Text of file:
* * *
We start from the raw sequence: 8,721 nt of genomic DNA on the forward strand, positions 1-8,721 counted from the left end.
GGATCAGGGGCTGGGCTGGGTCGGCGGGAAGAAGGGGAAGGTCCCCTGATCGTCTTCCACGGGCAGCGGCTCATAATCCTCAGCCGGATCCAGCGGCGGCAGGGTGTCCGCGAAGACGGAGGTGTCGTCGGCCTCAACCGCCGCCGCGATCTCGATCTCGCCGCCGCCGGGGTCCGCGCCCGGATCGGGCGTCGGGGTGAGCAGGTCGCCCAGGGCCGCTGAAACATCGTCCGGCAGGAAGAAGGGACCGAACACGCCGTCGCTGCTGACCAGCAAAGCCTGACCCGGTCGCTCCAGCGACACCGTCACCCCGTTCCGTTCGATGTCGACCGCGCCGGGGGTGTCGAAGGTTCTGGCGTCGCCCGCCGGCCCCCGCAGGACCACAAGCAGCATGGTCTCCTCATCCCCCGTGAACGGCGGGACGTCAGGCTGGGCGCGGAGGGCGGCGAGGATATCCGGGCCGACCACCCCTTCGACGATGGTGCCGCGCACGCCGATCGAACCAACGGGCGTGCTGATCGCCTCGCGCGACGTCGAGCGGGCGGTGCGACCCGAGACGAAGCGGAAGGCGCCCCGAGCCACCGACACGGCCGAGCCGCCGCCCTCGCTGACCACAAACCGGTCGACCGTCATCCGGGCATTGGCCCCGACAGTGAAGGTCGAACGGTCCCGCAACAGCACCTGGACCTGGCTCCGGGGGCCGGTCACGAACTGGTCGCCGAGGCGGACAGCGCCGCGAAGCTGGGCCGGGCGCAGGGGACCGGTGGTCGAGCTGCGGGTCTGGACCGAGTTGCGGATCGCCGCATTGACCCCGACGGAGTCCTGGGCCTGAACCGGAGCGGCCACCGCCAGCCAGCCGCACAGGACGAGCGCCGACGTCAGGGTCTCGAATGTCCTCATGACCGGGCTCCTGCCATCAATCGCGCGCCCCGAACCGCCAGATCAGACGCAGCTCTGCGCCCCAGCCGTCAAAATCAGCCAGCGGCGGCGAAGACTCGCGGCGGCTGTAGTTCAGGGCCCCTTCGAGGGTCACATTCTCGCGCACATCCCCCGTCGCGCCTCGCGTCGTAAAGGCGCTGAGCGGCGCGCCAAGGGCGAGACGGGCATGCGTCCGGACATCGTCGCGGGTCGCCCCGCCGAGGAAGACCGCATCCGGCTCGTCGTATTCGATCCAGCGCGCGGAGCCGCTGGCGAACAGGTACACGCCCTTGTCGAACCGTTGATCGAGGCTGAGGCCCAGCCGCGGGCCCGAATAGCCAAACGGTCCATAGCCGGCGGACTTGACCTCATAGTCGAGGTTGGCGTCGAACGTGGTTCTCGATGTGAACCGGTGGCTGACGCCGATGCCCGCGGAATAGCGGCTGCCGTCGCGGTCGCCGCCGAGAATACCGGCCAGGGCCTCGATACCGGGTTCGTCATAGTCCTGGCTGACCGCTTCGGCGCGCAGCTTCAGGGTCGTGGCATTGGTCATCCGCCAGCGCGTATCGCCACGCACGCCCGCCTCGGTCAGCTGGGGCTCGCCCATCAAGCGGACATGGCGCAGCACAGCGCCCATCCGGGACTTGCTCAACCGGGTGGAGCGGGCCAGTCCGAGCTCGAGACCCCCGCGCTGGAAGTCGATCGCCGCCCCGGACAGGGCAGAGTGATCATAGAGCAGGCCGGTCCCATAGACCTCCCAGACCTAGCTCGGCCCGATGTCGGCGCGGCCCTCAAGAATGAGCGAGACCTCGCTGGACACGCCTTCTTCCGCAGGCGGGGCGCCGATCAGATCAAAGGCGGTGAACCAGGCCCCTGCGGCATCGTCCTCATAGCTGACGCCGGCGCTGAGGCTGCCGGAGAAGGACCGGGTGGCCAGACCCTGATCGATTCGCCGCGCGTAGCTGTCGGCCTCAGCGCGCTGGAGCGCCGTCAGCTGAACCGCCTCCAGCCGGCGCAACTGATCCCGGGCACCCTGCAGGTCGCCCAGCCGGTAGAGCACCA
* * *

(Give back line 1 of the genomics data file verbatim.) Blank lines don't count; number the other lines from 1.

We start from the raw sequence: 8,721 nt of genomic DNA on the forward strand, positions 1-8,721 counted from the left end.